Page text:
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twinaleblood
2009-12-26, 09:43 AM
Hi everybody, I have a sort of newbie question, hope someone can help.
I used to shot shows with a Samsung MiniDV cam. I used to transfer them on my pc through firewire port and dvdlab pro 2 has always been my choice to do the authoring thing.

Now I got a new Samsung as Xmas gift and it saves the footage in MP4 format (720x576) on a SD HC flash card, but mp4 files are not compatible with dvdlab. How can I author them?

Cheers.

peaktime
2009-12-26, 04:43 PM
I'm sure there are programs that will do the conversion from mpeg4 to mpeg2 so you can author a dvd, such as tmpgenc xpress, but you will lose quality, and blow up the size a lot. Mpeg2 and dvds was the old way, but now mpeg4 and blu-rays are the new way. Mpeg4 compresses smaller and with higher quality than mpeg2. For the best quality, author a blu-ray directly from the mp4 (don't re-encode), or just seed the raw mp4 if they will let you. There are a number of different blu-ray authoring programs available.

twinaleblood
2009-12-26, 04:58 PM
Yeah, but doesn't a blu ray have a higher resolution than a dvd?
These mp4 files are 720x576 and I think this is the resolution of a standard pal dvd, isn't it?

peaktime
2009-12-26, 06:31 PM
Blu-ray can use standard definition resolution as well.


If you ever want to use a different audio source and still use the original video, you can demux the mp4 with Yamb (yet another mp4box) GUI (http://www.videohelp.com/tools/YAMB), and then sync the new audio to the old audio in Vegas or similar and render as wav. For lossless, you can then convert to FLAC and add this FLAC and the .h264 file to mkvmergegui (http://www.videohelp.com/tools/MKVtoolnix) and use the mkv format. Both programs are free. Or you should be able to add the separate audio and video streams to a blu-ray authoring program.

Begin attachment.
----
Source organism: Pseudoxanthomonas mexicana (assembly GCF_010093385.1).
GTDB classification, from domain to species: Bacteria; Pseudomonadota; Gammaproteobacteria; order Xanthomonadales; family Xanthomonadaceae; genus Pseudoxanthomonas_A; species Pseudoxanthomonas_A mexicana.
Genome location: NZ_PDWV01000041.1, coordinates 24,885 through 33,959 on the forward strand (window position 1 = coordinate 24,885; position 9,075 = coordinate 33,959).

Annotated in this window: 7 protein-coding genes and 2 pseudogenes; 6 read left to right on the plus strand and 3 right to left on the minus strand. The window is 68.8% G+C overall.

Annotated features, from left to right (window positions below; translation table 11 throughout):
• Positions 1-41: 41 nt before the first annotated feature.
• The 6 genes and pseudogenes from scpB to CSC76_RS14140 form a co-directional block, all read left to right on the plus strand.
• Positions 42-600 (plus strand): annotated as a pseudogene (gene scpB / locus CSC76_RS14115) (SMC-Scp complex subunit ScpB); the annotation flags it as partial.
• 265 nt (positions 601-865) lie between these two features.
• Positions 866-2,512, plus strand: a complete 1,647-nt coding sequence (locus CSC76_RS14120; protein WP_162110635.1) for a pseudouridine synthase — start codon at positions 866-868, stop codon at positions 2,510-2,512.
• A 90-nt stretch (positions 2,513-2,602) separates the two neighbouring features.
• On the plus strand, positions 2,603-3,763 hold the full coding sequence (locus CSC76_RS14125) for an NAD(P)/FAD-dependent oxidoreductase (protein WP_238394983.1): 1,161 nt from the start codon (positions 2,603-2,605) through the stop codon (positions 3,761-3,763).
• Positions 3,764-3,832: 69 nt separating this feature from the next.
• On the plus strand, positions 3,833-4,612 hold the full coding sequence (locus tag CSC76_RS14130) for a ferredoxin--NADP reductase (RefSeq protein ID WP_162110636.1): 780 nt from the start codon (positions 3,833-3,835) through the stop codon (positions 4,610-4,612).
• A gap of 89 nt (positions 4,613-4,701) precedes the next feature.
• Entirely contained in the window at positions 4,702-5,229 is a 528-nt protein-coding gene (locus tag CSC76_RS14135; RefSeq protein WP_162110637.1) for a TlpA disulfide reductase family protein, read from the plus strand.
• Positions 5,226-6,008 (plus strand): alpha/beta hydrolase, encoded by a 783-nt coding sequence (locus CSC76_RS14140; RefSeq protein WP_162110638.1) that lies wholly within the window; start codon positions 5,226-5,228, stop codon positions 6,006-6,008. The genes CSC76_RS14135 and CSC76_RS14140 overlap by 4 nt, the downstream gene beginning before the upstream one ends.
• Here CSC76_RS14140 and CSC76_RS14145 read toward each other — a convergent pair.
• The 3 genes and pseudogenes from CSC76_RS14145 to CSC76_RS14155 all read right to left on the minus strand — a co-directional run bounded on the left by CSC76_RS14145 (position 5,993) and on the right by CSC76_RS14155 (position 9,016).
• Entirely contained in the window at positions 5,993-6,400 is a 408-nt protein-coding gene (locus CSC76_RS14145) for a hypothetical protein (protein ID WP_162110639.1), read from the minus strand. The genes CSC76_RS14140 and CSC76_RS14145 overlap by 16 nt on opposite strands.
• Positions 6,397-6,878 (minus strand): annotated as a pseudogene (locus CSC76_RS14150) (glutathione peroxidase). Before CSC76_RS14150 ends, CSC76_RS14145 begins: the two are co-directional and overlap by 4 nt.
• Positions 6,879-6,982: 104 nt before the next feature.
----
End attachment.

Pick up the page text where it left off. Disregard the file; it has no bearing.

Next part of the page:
twinaleblood
2009-12-26, 07:50 PM
Thank you very much, Peaktime. Your answers seem very helpful!

paddington
2009-12-26, 08:40 PM
Yeah, but doesn't a blu ray have a higher resolution than a dvd?
These mp4 files are 720x576 and I think this is the resolution of a standard pal dvd, isn't it?


PAL, yes.. but NTSC DVD is 720 x 480... not 576. You are already higher-res than an NTSC DVD, but it's a non-standard hieight (though 576 is supported by the h.264 codec). Encode to h.264 (which it may already be, inside the MP4 "wrapper"), profile 3.

You may wish to crop it or something.. 720x576, a 1.25:1 aspect ratio, is a bit square in this day of 16:9 ratios. normal DVD is 720x480, which is 1.5:1 (3:2).

the old NTSC TV ratio of 1.33:1 (320 x 240 - 4:3) was fairly square, so your 1.25:1 is going to look really square and won't "fill" any standard display with aspect ratio preserved, other than maybe the one on your camera or something.

peaktime
2010-01-01, 07:02 PM
http://en.wikipedia.org/wiki/Pixel_aspect_ratio#Pixel_aspect_ratios_of_common_video_formats

PAL uses wider, more rectangular pixels than NTSC though, so you can't really compare the aspect ratios based on number of pixels.

Pixel Aspect Ratios:

Standard 4:3 PAL: 1.09
Widescreen 16:9 PAL: 1.45
Standard 4:3 NTSC: 0.90
Widescreen 16:9 NTSC: 1.21

Square pixels are used in most high definition formats though.

peaktime
2010-01-02, 12:17 AM
if you take the aspect ratios based on pixels and multiply by their pixel aspect ratios, both systems have the same aspect ratio. (the final numbers should be closer but these were done using rounded numbers)

NTSC Standard: 720 / 480 = 1.5 x .9 = 1.35

NTSC Widescreen: 720 / 480 = 1.5 x 1.21 = 1.815

PAL Standard: 720 / 576 = 1.25 x 1.09 = 1.3625

PAL Widescreen: 720 / 576 = 1.25 x 1.45 = 1.8125